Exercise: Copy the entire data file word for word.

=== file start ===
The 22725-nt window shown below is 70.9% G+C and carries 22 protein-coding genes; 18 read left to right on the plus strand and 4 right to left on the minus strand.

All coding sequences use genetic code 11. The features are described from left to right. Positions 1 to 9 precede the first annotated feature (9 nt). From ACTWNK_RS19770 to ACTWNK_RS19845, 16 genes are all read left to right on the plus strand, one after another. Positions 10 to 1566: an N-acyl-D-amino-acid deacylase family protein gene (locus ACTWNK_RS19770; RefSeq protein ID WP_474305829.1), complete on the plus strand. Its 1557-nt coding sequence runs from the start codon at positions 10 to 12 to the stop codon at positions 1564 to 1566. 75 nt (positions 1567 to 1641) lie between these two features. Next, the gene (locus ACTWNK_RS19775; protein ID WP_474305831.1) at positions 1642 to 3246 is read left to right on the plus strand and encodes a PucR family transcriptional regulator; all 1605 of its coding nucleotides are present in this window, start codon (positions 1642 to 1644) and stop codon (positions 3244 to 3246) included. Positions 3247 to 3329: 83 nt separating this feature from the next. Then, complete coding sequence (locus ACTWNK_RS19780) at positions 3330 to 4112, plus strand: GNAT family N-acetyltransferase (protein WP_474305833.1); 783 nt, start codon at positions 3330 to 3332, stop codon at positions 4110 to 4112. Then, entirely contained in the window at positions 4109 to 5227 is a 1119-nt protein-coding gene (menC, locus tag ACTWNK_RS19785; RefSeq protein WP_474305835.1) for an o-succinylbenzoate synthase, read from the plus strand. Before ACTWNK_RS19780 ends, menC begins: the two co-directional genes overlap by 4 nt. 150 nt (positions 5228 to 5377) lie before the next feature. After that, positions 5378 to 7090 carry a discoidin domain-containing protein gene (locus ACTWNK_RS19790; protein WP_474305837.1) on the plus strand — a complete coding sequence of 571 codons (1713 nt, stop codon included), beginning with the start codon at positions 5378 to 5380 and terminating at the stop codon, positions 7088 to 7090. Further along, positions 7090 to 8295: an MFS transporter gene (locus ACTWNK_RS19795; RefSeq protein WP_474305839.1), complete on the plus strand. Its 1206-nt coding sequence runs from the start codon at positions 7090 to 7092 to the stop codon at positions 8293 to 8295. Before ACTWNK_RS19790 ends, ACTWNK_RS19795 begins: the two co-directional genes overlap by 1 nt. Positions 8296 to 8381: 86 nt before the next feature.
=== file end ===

The 22725-nt window shown below is 70.9% G+C and carries 22 protein-coding genes; 18 read left to right on the plus strand and 4 right to left on the minus strand.

All coding sequences use genetic code 11. The features are described from left to right. Positions 1 to 9 precede the first annotated feature (9 nt). From ACTWNK_RS19770 to ACTWNK_RS19845, 16 genes are all read left to right on the plus strand, one after another. Positions 10 to 1566: an N-acyl-D-amino-acid deacylase family protein gene (locus ACTWNK_RS19770; RefSeq protein ID WP_474305829.1), complete on the plus strand. Its 1557-nt coding sequence runs from the start codon at positions 10 to 12 to the stop codon at positions 1564 to 1566. 75 nt (positions 1567 to 1641) lie between these two features. Next, the gene (locus ACTWNK_RS19775; protein ID WP_474305831.1) at positions 1642 to 3246 is read left to right on the plus strand and encodes a PucR family transcriptional regulator; all 1605 of its coding nucleotides are present in this window, start codon (positions 1642 to 1644) and stop codon (positions 3244 to 3246) included. Positions 3247 to 3329: 83 nt separating this feature from the next. Then, complete coding sequence (locus ACTWNK_RS19780) at positions 3330 to 4112, plus strand: GNAT family N-acetyltransferase (protein WP_474305833.1); 783 nt, start codon at positions 3330 to 3332, stop codon at positions 4110 to 4112. Then, entirely contained in the window at positions 4109 to 5227 is a 1119-nt protein-coding gene (menC, locus tag ACTWNK_RS19785; RefSeq protein WP_474305835.1) for an o-succinylbenzoate synthase, read from the plus strand. Before ACTWNK_RS19780 ends, menC begins: the two co-directional genes overlap by 4 nt. 150 nt (positions 5228 to 5377) lie before the next feature. After that, positions 5378 to 7090 carry a discoidin domain-containing protein gene (locus ACTWNK_RS19790; protein WP_474305837.1) on the plus strand — a complete coding sequence of 571 codons (1713 nt, stop codon included), beginning with the start codon at positions 5378 to 5380 and terminating at the stop codon, positions 7088 to 7090. Further along, positions 7090 to 8295: an MFS transporter gene (locus ACTWNK_RS19795; RefSeq protein WP_474305839.1), complete on the plus strand. Its 1206-nt coding sequence runs from the start codon at positions 7090 to 7092 to the stop codon at positions 8293 to 8295. Before ACTWNK_RS19790 ends, ACTWNK_RS19795 begins: the two co-directional genes overlap by 1 nt. Positions 8296 to 8381: 86 nt before the next feature.